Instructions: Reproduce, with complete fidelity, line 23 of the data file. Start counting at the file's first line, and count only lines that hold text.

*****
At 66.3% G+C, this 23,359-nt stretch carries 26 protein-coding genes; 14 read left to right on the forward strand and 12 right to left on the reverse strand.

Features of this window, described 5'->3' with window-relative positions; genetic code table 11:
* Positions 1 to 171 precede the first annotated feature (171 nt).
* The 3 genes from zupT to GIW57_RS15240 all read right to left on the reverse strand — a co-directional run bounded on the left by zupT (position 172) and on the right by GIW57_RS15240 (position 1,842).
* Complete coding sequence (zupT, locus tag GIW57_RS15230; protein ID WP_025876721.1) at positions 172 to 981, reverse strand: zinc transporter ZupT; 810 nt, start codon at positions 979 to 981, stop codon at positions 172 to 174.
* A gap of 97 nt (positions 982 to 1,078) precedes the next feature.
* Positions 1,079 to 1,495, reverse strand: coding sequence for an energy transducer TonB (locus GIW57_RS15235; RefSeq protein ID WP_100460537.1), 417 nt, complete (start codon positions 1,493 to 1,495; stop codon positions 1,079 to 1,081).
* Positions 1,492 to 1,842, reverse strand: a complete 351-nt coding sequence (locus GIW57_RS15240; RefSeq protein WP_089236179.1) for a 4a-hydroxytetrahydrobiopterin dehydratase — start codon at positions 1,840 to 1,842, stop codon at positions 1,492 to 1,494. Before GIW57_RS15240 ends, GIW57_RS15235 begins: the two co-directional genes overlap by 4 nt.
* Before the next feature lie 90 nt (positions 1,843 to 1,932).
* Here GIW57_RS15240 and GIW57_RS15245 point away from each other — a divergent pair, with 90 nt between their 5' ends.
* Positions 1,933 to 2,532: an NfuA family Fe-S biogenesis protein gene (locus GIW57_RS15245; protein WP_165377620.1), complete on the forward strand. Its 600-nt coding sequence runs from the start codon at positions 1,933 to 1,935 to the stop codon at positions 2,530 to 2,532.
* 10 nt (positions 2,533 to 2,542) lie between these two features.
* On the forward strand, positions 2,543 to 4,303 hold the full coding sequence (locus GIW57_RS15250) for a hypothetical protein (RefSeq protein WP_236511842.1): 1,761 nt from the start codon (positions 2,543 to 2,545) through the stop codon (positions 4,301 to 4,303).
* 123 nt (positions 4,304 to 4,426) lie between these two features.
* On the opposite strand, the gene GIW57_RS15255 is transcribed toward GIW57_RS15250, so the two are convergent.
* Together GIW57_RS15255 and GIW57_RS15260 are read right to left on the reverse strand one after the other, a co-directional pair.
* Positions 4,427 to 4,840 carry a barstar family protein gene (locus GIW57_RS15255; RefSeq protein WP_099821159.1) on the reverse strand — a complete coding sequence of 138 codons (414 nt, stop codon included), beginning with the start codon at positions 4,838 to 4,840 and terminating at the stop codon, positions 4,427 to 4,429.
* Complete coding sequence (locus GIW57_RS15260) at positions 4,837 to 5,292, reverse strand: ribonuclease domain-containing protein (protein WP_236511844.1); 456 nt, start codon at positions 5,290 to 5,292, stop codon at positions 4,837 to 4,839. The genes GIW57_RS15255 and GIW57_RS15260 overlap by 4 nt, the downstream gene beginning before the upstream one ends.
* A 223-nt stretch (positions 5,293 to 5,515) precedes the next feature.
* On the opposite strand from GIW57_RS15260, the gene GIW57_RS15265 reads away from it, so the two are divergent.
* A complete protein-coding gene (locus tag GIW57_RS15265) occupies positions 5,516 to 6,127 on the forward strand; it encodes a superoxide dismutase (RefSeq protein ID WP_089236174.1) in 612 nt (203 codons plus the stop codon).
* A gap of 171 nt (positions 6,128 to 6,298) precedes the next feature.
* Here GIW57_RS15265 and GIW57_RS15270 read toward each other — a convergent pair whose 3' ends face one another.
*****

* Here GIW57_RS15265 and GIW57_RS15270 read toward each other — a convergent pair whose 3' ends face one another.